ANTAKYA, Turkey (AP) – A pro-regime militiaman in Syria was hanged from a tree in the northern province of Idlib as masked rebels cheered his gruesome death, according to an amateur video that shows how brutal the uprising has become after a year of violent conflict.
The unidentified man was a member of the shabiha, a term used to describe pro-government thugs, and he was accused of shooting civilians and spying for President Bashar Assad’s regime, according to the person who shot the video in mid-February. He asked that his name not be published out of fear for his safety.
The video was obtained by an Associated Press journalist recently on assignment in Idlib, and it was transmitted Tuesday.
The location and the course of events that led to the scene cannot be independently verified. But the voice on the footage said the man was killed by fighters from the rebel Free Syrian Army after they arrested him for attacking a funeral.
“He threw grenades at the mourners,” the voice-over says. “The Free Syrian Army intervened and arrested this criminal shabiha belonging to Assad’s gangs. He was carrying grenades and Russian ammunition and fired on the protesters and the mourners.”
The execution happened as Syrian troops moved into the region in preparation for an offensive to wipe out the rebel Free Syrian Army in Idlib. Late last week, army tanks backed up by infantry and shabiha moved into the rebel stronghold. By Tuesday, activists reported that the city had fallen to the government.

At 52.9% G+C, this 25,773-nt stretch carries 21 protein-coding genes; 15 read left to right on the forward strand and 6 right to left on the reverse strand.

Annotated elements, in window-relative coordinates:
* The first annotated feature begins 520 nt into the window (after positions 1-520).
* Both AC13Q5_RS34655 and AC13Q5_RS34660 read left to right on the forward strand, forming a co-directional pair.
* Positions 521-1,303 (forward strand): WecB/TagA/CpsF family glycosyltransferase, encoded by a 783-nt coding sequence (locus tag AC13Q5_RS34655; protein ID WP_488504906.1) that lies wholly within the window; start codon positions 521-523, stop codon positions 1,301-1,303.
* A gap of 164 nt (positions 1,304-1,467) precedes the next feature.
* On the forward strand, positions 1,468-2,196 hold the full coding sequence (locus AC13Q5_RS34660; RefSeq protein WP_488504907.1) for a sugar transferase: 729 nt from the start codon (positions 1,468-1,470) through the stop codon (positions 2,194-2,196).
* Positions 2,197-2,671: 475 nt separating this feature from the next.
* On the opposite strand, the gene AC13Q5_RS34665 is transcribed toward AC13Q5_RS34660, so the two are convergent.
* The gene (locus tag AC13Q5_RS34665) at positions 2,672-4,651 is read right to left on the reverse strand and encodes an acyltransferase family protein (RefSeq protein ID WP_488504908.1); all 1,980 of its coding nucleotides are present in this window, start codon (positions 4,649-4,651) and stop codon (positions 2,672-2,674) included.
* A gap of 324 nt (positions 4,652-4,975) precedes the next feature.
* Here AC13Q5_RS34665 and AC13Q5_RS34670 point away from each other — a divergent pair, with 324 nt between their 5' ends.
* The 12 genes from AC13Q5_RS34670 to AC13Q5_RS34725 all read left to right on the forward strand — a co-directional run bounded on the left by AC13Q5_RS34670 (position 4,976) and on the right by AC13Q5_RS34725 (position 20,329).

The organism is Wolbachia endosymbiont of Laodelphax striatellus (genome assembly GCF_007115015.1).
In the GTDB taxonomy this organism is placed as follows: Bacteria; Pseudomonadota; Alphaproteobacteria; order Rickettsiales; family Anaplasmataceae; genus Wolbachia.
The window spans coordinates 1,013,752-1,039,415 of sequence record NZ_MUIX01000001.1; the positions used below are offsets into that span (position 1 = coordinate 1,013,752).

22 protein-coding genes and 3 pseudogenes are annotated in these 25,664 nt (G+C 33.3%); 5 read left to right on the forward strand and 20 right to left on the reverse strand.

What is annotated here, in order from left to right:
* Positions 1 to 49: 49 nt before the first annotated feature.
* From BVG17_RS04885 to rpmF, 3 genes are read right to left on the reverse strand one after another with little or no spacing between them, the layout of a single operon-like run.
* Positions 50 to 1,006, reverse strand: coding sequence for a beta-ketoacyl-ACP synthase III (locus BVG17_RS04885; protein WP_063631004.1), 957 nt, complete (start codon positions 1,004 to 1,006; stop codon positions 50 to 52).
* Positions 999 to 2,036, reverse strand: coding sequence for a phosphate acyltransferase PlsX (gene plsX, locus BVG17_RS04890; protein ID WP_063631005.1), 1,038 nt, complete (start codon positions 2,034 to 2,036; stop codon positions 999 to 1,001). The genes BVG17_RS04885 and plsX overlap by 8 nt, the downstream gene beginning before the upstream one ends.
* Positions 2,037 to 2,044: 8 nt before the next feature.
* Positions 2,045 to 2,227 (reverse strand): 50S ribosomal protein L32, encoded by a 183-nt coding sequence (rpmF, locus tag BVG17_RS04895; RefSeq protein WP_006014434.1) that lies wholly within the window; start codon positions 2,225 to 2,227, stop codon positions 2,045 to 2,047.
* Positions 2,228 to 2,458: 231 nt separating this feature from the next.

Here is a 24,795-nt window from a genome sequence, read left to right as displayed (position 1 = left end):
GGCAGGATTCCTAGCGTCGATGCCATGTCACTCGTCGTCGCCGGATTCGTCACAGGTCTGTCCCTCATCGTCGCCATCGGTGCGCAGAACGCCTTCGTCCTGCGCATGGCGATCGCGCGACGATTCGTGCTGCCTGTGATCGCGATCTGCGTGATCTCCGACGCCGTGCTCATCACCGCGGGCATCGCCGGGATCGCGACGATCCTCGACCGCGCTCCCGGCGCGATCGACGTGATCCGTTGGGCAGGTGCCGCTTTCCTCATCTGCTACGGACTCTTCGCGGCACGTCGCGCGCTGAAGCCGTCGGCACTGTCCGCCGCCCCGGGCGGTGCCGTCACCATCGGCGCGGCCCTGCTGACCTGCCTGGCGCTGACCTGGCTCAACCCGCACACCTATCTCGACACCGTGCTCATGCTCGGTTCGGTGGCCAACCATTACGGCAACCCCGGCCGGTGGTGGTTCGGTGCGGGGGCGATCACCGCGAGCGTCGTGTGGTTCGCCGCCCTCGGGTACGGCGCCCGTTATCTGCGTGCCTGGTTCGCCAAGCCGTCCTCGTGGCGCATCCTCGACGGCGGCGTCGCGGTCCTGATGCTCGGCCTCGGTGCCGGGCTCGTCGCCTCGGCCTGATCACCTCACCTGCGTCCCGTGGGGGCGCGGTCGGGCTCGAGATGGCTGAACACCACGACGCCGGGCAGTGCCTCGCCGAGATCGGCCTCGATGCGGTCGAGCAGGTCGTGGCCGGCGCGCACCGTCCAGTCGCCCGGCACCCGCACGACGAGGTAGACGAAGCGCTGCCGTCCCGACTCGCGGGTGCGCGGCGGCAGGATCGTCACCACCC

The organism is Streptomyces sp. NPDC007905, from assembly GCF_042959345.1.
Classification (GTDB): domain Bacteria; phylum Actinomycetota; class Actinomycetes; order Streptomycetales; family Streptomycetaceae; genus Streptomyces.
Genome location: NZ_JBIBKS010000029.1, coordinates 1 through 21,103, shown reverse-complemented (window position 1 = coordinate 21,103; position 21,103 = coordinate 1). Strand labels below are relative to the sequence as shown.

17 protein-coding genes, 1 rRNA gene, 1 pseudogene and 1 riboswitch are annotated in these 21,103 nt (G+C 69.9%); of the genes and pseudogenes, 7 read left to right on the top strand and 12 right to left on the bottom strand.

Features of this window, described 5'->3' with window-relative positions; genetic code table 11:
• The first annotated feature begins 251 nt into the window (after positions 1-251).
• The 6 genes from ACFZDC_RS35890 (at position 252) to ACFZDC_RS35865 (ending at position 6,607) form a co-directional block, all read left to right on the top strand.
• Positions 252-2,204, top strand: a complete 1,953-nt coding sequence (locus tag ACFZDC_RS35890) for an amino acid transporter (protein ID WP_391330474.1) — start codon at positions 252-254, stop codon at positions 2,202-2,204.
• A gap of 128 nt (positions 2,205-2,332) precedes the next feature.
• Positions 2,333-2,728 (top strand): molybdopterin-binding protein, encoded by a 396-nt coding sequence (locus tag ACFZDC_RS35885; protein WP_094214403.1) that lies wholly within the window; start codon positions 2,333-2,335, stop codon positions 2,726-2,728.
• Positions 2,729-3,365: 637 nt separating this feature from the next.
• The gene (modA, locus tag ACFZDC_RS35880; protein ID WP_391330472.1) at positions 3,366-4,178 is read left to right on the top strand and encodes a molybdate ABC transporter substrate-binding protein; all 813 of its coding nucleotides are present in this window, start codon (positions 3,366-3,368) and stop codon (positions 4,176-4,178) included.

The Free Syrian Army is the largest armed opposition force, made up of army defectors and protesters who have taken up weapons. But its structure is very loose and the group is outgunned by regime forces.
According to an AP team that spent three weeks in Idlib, most of the rebels there carried machine guns and rocket propelled grenades. Others fought back by placing roadside bombs to target army tanks.
Saudi Arabia and Qatar have been discussing military aid to the Syrian rebels. But the U.S. and others have not advocated arming the oppositions, partly out of fear it would create an even more bloody and prolonged conflict.
Syria has a complex web of allegiances in the region that extend to Iran and the Lebanese militant group Hezbollah, raising fears of wider violence.
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